On every platform this topic has been discussed on, the sentence “When I surf I feel strong” has made its appearance; but what does it actually mean and why is it important?
It all started out when a little Sri Lankan girl’s dream had finally come true.
Shamali Sanjaya is now a woman who revolutionized a big part of the Sri Lankan community of women by believing in her dream and actually trying to make it happen.
Ever since she was little, Sanjaya would see her dad and brother go surfing wanting to join them with her whole heart, but due to her conservative culture, she was not allowed to do so.
Sanjaya’s ambition was so strong that she managed to beat her nation’s conservative mentality and in 2018 she set up Sri Lanka’s first all-female surfing club in Arugam Bay where she would watch the guys in her family do the thing she wanted to do the most when she was little. She believes that a hobby shouldn’t be stopped by some cultural circumstances, especially when they are gender differentiating based.
Now, at 34, Sanjaya is a proud mom of two beautiful children and another one on the way and is enjoying the waves as much as she’s always dreamed of.
At first, after both her parents had died, her brother who was meant to take care of her and their sister, didn’t agree with Sanjaya’s idea on this sport meant for men and for female tourists only because he thought a woman’s place is inside the house, but she didn’t give up. By also getting more and more women interested in this hobby that now seems to not be a reason to be afraid anymore, she managed to found her surfing club and also in 2020 she participated in Sri Lanka’s first women-only category in a national surfing competition. A lesson everyone could take from this courageous woman's story is to never give up on your dreams and to never stop hoping and trying.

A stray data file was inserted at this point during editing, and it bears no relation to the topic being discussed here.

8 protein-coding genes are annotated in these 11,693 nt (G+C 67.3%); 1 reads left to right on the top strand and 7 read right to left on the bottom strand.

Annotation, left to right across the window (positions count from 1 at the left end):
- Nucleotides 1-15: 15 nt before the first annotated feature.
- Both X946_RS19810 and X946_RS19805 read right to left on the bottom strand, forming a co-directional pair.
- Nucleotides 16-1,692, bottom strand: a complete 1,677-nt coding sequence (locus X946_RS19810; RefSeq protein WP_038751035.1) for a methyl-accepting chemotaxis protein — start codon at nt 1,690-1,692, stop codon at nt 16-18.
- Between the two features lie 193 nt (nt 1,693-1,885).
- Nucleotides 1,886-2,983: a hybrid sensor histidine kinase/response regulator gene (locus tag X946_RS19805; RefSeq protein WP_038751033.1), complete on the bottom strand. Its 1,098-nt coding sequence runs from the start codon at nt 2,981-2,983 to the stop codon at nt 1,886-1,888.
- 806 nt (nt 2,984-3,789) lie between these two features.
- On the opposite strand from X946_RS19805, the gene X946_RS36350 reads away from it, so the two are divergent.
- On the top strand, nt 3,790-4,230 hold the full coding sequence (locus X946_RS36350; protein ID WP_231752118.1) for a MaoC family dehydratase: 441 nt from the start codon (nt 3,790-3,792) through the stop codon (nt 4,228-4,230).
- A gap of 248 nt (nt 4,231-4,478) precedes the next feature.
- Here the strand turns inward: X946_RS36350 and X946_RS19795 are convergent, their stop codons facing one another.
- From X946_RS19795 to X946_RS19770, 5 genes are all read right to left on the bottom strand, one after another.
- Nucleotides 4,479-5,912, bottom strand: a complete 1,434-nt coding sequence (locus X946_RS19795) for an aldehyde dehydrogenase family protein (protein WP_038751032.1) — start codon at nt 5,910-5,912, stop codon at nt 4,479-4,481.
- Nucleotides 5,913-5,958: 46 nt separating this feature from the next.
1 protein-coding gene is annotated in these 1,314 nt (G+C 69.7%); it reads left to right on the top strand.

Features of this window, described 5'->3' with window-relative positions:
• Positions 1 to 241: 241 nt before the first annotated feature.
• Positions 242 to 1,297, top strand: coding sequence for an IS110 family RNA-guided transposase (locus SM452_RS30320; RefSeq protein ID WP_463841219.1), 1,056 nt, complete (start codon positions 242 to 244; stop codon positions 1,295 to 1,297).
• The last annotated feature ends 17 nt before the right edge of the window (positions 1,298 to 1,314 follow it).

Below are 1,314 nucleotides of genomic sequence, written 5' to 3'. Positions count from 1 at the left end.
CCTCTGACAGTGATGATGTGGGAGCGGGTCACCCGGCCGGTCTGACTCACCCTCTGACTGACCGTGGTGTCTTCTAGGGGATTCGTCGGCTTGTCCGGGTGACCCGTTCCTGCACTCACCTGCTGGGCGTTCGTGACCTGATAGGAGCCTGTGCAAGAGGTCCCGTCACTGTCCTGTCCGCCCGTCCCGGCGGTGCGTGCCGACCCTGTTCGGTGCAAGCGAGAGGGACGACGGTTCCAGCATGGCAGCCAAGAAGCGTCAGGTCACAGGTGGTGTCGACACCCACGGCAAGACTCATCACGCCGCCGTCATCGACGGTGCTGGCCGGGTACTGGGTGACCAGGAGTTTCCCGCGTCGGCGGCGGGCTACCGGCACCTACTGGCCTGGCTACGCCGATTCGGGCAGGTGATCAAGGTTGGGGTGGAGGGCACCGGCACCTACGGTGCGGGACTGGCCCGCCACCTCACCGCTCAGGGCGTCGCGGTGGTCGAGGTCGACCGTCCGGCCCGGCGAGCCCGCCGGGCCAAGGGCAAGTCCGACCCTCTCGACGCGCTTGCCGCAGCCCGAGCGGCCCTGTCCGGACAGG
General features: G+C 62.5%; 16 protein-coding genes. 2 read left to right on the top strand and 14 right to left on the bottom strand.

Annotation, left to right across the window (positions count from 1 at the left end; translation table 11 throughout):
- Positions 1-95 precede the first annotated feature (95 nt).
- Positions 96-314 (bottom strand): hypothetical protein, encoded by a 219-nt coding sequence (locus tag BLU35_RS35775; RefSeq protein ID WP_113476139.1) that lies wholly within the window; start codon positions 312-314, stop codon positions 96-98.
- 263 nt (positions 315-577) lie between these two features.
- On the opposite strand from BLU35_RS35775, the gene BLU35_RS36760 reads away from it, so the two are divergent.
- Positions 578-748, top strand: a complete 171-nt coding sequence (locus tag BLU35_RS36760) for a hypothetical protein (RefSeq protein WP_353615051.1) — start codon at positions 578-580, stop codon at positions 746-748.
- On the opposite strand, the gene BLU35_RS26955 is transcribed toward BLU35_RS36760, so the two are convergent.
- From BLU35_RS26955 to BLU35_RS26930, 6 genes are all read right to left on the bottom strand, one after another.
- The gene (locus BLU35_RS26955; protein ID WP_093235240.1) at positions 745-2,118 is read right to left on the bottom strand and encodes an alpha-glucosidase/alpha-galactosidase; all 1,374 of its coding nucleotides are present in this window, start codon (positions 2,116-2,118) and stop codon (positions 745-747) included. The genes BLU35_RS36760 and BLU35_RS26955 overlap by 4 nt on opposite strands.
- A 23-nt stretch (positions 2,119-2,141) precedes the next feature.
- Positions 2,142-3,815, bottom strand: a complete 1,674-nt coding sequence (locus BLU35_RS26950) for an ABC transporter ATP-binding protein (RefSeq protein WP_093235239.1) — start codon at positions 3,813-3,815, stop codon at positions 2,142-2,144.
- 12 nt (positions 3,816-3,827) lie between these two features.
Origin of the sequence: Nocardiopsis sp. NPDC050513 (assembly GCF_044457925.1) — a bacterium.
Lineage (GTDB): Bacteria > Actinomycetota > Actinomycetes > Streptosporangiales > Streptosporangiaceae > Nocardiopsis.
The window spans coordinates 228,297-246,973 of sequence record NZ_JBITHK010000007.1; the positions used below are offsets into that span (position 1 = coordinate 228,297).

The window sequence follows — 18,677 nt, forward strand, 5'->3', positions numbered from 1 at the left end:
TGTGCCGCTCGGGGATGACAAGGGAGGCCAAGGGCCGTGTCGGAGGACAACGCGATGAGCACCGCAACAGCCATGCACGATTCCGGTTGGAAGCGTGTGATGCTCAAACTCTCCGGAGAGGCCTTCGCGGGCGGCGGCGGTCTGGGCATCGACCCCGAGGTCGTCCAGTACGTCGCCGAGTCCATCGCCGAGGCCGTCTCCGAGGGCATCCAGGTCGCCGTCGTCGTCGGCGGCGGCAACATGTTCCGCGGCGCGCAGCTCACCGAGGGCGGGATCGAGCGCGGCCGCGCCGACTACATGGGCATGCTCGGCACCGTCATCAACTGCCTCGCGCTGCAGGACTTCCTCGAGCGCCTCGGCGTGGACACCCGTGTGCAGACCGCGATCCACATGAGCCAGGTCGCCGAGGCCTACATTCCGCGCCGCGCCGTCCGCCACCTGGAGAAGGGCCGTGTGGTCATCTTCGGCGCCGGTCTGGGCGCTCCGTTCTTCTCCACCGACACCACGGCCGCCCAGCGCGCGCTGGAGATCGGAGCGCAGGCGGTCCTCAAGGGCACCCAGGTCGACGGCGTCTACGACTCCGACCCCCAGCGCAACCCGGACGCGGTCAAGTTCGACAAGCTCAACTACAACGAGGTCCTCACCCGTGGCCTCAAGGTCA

By following her dream Sanjaya got other women like her to join the community and to find an activity that would make them feel powerful and worth it. The hobby itself, surfing, is a hobby that makes you feel like you’re on cloud 9.
Sanjaya and another woman interested in getting the community of the surfing club even bigger, went from house to house talking to families about the girls in every home interested in this activity and encouraging them to let the girls try the free surfing courses they were able to do.
Firstly, some families were reluctant and even the police were being suspicious asking the coordinators of this well-intended club if they were drugging or giving the girls alcohol.
The truth is, that it’s not really easy to start something so different in such a conservative country and culture, but Sanjaya managed to do that and embraced her femininity and her rights through something that she loves to do and that makes her, as well as many other women, feel powerful and appreciated.